To whom this may concern,
I'm Jamariel, a senior in high school who was diagnosed with type 1 diabetes about 10 months ago. Since the diagnosis, I have been doing fairly well with my blood sugars. Because I'm honeymooning so strongly and I'm very active, I don't have to bolus for meals, therefore I have no insulin to carb ratio, although I do know how to count carbs and bolus accordingly. I'm only on 22 units of Lantus nightly and a sliding scale for correction of highs (1 unit for BG > 200-299, 2 units for BG > 300-399, and so on). I dose my insulin with vials and syringes. I'm only required to check my BG before and after meals and whenever I feel necessary.
That being said, I'm now coming out of my honeymoon and I'm seeing steadily rising BGs, especially after lunch. What would be 89 after lunch is now 257 after lunch. My average BG went from 87 to 153. My A1c went from 4.9% to 6.6%. Needless to say, it's time to start bolusing. At home, I'm fine when I can bolus at my discretion. At school however, it's an entirely different story.
At school, I'll eat lunch or breakfast and go high. I understand that of course my BG will rise after eating and that I can't immediately correct what might seem like a high. However, when my BG has been 200+ for 4 hours after breakfast, it's clear that I need to correct. This is when I normally go down to the clinic to do so.
Recently, because of my string of highs, I've been needing to go to the clinic hours after each meal to correct, probably I have no carb ratio to pre-bolus with to prevent highs. However, according to my nurse, who can only follow my doctor's orders, she can only allow me to dose insulin when my BG is high before lunch (which NEVER happens to me because I tend not to eat breakfast). The only time my BG is high is after a meal. Her interpretation of my doctor's orders is that she can only give me pre-meal insulin when my BG is high. The orders clearly state that treatment of a BG is allowed when BG < 70 or BG> 200, both before meals and for suspected highs/lows. I repeat, SUSPECTED HIGHS/LOWS. If I ate 4 hours ago, and my BG is high at 250, is it unreasonable to ask to take 1 unit of Humalog to bring it down?
This refusal to allow me to correct my high sugars has resulted in either one of two scenarios: Either I end up back in class irritable, asleep, itchy and hyperglycemic or I waste time out of class down in the clinic desperately drinking cup of water after cup of water to bring my BG down. Neither works. My only alternative is to either carry around my own insulin and syringes (which is most likely illegal, and therefore not an option until I clear it with my mom and doctor) or to continue running in circles when I go to the clinic.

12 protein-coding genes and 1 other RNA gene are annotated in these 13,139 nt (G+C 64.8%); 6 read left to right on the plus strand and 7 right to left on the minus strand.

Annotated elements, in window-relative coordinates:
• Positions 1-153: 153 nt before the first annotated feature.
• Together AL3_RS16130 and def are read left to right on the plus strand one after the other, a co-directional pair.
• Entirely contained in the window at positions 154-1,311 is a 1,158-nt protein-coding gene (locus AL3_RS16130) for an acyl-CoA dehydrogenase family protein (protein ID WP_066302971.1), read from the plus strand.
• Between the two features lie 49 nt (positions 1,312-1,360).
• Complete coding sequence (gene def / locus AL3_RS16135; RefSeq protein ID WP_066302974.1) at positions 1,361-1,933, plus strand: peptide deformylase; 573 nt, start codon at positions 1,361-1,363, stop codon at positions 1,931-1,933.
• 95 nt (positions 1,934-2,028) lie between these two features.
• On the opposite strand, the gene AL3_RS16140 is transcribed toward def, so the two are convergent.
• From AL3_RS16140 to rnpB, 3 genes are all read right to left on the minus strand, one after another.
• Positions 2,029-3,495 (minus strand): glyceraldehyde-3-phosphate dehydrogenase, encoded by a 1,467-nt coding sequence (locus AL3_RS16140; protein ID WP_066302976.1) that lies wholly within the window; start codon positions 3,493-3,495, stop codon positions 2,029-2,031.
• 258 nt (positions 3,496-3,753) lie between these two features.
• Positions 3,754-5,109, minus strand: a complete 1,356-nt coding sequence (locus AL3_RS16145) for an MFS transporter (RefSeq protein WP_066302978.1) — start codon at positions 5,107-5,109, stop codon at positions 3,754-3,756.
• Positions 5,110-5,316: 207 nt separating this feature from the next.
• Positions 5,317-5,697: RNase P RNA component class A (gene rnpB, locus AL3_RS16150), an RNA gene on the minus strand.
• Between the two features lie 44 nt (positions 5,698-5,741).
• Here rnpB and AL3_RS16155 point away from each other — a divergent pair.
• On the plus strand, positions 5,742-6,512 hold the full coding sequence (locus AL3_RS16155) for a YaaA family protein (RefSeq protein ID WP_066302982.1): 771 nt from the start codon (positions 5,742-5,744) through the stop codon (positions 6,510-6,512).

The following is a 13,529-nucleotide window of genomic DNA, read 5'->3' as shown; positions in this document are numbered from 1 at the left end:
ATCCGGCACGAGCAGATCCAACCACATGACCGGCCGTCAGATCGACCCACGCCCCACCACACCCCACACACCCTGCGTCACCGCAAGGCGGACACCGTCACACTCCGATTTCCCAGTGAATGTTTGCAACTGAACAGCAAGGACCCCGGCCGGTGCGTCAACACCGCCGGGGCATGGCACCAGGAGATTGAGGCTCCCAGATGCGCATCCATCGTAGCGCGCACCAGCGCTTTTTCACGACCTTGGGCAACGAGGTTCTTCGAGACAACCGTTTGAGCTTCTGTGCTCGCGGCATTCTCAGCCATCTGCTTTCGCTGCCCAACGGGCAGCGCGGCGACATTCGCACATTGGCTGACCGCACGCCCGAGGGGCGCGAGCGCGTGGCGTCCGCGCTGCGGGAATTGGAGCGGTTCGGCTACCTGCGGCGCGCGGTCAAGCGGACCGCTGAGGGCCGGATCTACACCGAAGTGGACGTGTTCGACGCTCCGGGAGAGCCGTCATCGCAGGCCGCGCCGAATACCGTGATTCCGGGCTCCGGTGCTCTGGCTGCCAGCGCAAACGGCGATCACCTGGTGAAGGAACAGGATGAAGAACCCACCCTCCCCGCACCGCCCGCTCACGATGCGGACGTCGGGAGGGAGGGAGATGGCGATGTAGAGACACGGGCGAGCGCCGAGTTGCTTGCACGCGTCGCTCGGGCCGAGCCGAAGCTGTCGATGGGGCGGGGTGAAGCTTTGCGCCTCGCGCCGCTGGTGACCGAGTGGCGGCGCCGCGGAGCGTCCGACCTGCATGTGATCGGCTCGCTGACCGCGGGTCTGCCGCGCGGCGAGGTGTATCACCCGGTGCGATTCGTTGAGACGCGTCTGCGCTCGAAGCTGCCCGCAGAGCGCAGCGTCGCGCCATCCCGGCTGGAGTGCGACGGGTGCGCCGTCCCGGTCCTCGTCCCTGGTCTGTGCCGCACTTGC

This is ruining my academics, not in all classes, but particularly in my 1st period and 4th period (classes after I have breakfast and lunch, respectively). These classes are honors calculus and economics. You know something is seriously wrong when a lifelong A-student suddenly ends up with a 31% on a progress report. I can't keep allowing the school to allow my highs to go unchecked just to keep their behinds clear of any liability. I might add that because of highs and malaise thereof, I have missed quite a few days of school in the past month.
Furthermore, my relationship with the nurse is ruined. It went from cheerful and cordial to snippy and awkward. I'm normally a respectful young man, but when I come down to the clinic day after day, high after high only to be told I can either bloat myself with water or go back to class, after so long, I'll lose patience. (This is the second time I've lost patience and gotten sarcastic and walked out of the clinic, only to be summoned back down later and scolded and lectured by diabetes-ignorant school administrators who are naturally inclined to take the nurse's side because she's a) a nurse and b) an adult. I can understand that they only want to help, but their efforts are in vain. In their opinion, I feel like they believe that these highs are something I'm bringing upon myself by not eating properly or not checking my sugars or not taking my insulin, none of which is the case. Not matter how I try to articulate the situation, it goes in one ear and out the other.)
I might add that I'm now 18 and no longer live with my mom, who was and is (although no longer to the same extent) my biggest advocate when it comes to the school and dealing with adjusting to my diabetes.
What should I do?
I need to know:
a) how long do I need to wait after eating to correct the highs that I have come to expect?
b) How to explain to the nurse that I believe that her interpretation of my doctor's orders might be mistaken?
c) How do I educate my school's administration about my disease? (most have relatives who suffered from type 2 diabetes, and thereby automatically assume that I have the same type and same treatment).
d) What do I need to include in my 504 plan? (I'd like to ensure that my class rank won't be put in jeopardy because of missing days because of illness) and how do I justify it?
If you've read this far, I apologize for the extremely long post! SORRY ^_^
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